Products For Special Needs: Problems Experienced By Disabled Consumers

Roger M. Kramer, University of Arizona
ABSTRACT - This paper examines the need to bring disabled consumers into closer contact with the products they need to make independent living possible. There is a decided lack of information about where to find products. A literature review and a survey of disabled consumers concludes that seldom are they able to secure or find the products they need to alleviate the effects of their disabilities. Traditionally, the disabled are considered customers of the medical-institutional-commercial market. Consequently, many of the products they need are not available in the open market. Architectural, attitudinal, transportation and communication barriers are also restricting their role as consumers. There is a need to advocate for long overdue improvements in their products. Essential goods are lacking altogether in many instances; in others, they may be unreliable or exorbitantly expensive.
[ to cite ]:
Roger M. Kramer (1986) ,"Products For Special Needs: Problems Experienced By Disabled Consumers", in NA - Advances in Consumer Research Volume 13, eds. Richard J. Lutz, Provo, UT : Association for Consumer Research, Pages: 668.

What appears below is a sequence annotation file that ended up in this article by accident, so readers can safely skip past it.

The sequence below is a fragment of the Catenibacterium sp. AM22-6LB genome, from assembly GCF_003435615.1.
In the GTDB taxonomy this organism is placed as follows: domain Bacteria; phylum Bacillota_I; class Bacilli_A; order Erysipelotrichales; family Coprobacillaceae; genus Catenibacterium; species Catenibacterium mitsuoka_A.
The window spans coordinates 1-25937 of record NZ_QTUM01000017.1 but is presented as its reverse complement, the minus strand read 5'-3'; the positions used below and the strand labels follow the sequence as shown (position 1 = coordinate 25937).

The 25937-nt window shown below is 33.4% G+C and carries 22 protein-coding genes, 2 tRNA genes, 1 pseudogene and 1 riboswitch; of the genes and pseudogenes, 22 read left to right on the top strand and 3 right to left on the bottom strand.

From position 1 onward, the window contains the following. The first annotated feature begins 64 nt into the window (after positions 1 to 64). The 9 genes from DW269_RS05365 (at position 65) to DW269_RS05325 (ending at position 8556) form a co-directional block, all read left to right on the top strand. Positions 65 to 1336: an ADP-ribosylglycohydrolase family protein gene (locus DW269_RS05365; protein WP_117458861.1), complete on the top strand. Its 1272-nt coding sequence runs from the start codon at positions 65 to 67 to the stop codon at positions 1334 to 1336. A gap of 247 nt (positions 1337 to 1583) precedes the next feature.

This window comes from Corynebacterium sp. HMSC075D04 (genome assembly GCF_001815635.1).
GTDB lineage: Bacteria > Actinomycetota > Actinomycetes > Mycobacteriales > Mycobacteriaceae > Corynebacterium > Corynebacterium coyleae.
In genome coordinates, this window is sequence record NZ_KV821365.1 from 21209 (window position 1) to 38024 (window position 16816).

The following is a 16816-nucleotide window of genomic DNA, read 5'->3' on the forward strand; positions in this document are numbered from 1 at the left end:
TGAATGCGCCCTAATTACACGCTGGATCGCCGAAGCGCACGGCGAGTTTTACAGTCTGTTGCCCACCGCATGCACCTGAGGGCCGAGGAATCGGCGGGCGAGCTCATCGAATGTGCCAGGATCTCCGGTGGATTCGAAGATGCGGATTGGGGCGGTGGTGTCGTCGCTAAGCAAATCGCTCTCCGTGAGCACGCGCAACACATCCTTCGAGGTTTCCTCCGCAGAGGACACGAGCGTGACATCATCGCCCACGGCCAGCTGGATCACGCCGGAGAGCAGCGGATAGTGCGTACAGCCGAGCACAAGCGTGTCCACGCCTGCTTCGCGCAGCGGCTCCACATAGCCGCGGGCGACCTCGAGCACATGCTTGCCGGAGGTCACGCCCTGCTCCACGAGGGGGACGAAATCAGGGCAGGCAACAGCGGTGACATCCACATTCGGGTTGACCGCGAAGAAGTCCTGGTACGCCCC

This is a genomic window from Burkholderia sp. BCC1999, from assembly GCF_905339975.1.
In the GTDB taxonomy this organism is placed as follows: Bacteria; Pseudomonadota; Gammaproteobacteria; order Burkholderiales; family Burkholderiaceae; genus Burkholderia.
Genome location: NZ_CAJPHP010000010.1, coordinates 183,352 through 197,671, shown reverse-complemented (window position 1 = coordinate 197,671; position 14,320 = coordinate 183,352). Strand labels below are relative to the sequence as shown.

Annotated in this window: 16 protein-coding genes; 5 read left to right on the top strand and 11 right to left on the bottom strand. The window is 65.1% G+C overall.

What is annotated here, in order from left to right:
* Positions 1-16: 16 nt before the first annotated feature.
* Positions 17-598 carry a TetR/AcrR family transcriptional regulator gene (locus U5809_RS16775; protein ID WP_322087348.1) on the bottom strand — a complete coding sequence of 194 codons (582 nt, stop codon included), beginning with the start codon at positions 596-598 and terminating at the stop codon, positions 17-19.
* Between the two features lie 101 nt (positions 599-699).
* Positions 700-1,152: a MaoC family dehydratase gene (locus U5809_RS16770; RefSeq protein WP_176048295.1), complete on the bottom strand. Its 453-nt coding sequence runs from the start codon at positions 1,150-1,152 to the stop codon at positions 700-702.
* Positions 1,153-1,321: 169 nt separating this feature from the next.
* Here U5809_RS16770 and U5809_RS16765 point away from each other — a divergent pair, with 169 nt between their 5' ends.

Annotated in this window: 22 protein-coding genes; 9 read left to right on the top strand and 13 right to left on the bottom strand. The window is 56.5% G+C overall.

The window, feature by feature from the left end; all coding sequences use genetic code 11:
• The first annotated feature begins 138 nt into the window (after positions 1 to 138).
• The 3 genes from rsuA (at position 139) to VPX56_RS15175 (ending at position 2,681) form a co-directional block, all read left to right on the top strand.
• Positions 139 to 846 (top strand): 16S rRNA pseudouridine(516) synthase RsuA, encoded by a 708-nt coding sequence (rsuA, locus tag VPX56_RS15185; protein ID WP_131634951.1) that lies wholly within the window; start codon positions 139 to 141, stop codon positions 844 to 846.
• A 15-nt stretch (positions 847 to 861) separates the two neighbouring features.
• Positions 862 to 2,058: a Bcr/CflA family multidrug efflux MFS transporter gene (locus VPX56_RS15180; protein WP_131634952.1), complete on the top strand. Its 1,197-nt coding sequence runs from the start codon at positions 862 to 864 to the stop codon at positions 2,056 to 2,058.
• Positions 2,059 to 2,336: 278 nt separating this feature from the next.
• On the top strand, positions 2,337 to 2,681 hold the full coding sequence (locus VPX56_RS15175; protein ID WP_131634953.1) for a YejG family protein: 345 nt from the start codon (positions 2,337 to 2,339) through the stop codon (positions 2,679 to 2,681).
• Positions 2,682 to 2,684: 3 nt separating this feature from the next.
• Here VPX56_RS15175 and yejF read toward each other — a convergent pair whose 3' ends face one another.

Advances in Consumer Research Volume 13, 1986      Page 668

PRODUCTS FOR SPECIAL NEEDS: PROBLEMS EXPERIENCED BY DISABLED CONSUMERS

Roger M. Kramer, University of Arizona

ABSTRACT -

This paper examines the need to bring disabled consumers into closer contact with the products they need to make independent living possible. There is a decided lack of information about where to find products. A literature review and a survey of disabled consumers concludes that seldom are they able to secure or find the products they need to alleviate the effects of their disabilities. Traditionally, the disabled are considered customers of the medical-institutional-commercial market. Consequently, many of the products they need are not available in the open market. Architectural, attitudinal, transportation and communication barriers are also restricting their role as consumers. There is a need to advocate for long overdue improvements in their products. Essential goods are lacking altogether in many instances; in others, they may be unreliable or exorbitantly expensive.

For further information, write to:

Professor Roger M. Kramer / School of Family and Consumer Resources / University of Arizona / Tucson, Arizona 85721

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